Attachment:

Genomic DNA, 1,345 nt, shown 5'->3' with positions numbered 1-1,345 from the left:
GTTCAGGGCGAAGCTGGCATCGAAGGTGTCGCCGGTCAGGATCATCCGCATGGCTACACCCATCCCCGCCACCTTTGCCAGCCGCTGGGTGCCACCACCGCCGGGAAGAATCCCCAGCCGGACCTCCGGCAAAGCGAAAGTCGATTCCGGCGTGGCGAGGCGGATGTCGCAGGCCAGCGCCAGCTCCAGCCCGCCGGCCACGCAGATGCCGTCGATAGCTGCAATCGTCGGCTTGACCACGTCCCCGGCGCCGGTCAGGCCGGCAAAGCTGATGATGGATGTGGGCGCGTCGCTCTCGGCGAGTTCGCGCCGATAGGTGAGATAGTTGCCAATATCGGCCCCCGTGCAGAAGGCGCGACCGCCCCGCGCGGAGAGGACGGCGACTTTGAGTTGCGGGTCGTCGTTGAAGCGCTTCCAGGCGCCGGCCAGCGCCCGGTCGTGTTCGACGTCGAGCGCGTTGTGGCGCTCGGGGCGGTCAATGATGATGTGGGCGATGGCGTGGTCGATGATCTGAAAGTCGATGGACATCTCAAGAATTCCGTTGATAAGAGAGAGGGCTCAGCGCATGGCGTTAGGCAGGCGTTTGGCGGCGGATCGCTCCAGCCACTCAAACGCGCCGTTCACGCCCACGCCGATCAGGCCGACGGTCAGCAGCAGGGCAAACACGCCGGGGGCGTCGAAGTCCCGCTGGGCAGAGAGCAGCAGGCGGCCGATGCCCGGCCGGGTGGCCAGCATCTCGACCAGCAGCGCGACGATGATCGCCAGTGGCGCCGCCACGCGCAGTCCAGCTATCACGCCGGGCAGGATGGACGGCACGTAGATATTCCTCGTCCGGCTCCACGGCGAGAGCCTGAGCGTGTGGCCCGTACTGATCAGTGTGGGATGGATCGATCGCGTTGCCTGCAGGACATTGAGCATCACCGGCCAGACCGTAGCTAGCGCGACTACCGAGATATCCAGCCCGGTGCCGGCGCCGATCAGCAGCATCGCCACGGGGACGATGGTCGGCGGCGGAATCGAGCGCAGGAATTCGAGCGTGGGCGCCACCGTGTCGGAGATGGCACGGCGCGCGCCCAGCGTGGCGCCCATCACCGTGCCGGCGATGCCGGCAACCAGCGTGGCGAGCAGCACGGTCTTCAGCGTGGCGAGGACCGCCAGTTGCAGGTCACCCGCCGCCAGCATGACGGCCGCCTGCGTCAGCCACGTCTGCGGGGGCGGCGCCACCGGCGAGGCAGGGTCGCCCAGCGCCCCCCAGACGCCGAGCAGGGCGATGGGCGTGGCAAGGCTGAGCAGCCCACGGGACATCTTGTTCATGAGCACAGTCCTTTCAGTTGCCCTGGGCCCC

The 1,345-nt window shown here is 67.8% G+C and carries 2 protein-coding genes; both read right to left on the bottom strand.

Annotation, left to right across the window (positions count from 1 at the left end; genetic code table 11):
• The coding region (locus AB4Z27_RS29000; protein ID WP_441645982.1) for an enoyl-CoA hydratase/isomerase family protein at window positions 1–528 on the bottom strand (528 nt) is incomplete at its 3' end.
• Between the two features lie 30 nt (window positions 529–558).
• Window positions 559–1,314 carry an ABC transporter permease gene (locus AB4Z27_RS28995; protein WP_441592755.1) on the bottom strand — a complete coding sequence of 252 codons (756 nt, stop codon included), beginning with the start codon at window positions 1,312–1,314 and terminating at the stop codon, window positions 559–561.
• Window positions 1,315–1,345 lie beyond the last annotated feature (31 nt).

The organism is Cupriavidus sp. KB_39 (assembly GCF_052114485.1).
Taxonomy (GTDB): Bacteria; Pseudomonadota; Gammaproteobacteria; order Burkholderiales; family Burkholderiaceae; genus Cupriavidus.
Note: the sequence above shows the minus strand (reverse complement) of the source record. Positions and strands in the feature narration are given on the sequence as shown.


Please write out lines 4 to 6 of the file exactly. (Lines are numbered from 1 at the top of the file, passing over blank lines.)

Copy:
Annotation, left to right across the window (positions count from 1 at the left end; genetic code table 11):
• The coding region (locus AB4Z27_RS29000; protein ID WP_441645982.1) for an enoyl-CoA hydratase/isomerase family protein at window positions 1–528 on the bottom strand (528 nt) is incomplete at its 3' end.
• Between the two features lie 30 nt (window positions 529–558).